- Security researchers unlocked a phishing attack capable of sidestepping two-factor authentication (2FA), according to a YouTube video from Hack in the Box Security Conference last Month, reports Fortune.
- Attacks are automated using a combination of Muraena and NecroBrowser. Muraena works as a proxy between the target individual and the website they're attempting to access. The mechanism effectively hijacks the flow of traffic, leading the user to a fake login page similar to the authentic one.
- From there, Muraena hands the reins to NecroBrowser where it tracks the private accounts of its victims. The revelation of the attack will make it easier for low-level hackers to carry out attacks, according to Fortune.
Two-factor authentication has long been touted as a necessary roadblock for bad actors until now. Still, multifactor authentication stands as better security than strong usernames and passwords alone.
The industry for 2FA and multifactor authentication has been around for about two decades, with companies like Cisco breaking into it. Cisco announced plans to acquire Duo Security, though its capabilities have largely stayed in the realm of physical keys, smartphones and other underlying applications for authentication.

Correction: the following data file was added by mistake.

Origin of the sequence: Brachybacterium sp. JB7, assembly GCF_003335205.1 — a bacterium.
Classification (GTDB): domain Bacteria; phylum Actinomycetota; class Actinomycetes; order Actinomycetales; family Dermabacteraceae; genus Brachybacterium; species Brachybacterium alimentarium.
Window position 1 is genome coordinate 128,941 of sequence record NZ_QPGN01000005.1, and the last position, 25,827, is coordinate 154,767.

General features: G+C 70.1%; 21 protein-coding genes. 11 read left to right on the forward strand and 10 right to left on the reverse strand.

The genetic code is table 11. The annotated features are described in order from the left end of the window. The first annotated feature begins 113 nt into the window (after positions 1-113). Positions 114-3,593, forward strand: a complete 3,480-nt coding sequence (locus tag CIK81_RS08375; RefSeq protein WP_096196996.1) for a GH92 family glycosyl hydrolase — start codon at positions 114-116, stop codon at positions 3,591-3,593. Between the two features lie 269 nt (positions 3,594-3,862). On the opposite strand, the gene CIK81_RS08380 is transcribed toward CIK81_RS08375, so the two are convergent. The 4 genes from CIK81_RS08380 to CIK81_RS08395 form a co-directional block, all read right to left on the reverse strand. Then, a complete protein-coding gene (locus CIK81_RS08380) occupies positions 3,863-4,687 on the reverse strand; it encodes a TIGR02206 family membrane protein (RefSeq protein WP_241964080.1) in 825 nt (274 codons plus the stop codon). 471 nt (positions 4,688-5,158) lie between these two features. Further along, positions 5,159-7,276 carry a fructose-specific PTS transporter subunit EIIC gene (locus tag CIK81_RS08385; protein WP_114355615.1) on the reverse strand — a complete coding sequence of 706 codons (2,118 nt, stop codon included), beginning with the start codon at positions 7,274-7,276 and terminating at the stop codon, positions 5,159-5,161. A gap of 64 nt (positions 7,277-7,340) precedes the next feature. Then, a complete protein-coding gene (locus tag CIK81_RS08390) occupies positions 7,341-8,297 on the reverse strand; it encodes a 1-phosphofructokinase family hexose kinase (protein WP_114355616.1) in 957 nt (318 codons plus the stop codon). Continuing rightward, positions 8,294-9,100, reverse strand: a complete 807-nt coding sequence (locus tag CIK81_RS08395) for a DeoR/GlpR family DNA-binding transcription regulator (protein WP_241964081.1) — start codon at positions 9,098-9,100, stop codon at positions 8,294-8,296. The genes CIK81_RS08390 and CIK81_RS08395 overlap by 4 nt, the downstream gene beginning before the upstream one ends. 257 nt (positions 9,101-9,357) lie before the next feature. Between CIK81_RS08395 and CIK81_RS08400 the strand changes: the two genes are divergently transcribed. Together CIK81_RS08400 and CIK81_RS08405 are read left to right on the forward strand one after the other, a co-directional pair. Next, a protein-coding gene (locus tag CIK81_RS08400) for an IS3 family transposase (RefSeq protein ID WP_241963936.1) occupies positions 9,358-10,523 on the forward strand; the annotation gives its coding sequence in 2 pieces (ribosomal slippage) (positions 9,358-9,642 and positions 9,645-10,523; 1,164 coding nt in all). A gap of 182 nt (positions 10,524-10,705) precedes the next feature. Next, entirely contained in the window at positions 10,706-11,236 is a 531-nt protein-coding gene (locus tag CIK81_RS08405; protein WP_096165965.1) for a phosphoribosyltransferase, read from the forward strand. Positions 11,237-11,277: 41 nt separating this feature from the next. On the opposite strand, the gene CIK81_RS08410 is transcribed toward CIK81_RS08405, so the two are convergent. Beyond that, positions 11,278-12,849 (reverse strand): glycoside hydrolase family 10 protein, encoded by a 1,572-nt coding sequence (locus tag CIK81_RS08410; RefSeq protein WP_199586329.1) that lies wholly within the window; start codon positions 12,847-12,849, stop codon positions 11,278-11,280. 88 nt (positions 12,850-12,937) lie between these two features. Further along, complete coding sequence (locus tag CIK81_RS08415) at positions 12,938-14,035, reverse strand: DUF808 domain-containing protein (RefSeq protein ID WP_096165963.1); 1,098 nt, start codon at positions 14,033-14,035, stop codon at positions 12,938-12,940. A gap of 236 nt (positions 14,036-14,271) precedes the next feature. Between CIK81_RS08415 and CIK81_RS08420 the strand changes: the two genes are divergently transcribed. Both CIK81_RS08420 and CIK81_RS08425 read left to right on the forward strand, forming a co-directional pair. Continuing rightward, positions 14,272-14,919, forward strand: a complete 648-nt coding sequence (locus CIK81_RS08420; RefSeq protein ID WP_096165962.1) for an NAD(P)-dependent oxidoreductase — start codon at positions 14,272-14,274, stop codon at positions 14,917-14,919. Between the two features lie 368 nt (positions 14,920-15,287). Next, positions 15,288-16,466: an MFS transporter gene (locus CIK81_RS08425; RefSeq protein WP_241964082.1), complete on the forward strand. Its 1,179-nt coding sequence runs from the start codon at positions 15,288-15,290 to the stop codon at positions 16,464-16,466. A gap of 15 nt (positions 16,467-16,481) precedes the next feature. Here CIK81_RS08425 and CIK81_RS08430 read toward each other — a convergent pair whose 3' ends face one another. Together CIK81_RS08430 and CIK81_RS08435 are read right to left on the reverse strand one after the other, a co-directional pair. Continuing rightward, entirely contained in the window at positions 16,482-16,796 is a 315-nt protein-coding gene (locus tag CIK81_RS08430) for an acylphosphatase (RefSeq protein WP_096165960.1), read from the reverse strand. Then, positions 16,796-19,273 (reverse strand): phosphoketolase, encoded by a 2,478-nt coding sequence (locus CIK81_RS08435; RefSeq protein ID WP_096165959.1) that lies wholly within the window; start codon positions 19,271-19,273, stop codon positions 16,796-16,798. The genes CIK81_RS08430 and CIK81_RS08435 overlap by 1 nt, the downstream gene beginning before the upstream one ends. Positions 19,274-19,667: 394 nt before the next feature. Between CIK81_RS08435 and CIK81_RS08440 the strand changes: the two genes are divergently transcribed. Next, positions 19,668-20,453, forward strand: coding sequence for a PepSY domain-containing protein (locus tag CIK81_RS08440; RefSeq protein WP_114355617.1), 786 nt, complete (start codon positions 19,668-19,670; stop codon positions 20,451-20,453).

Last year Microsoft announced a security service for the Azure Sphere, an end-to-end IoT solution for cybersecurity. The service defends devices that have certificate-based authentication, automatically responding to detected threats in a system. It also gives users a security score produced through simulated phishing attacks so the company can focus on employees most susceptible to a scam.
Google uses physical security keys internally for its employees to avoid phishing schemes. The keys are USB devices in place of 2FA and since its introduction in 2017, the company has experienced no account takeovers.
Google's security keys allow Googlers to login into applications and portals without a password, avoiding the factor that allows the Muraena/NecroBrowser attack to work. Shelling out for physical security tools isn't a realistic answer for all companies, though biometrics and behavioral insights are becoming a favorable addition to security protocols.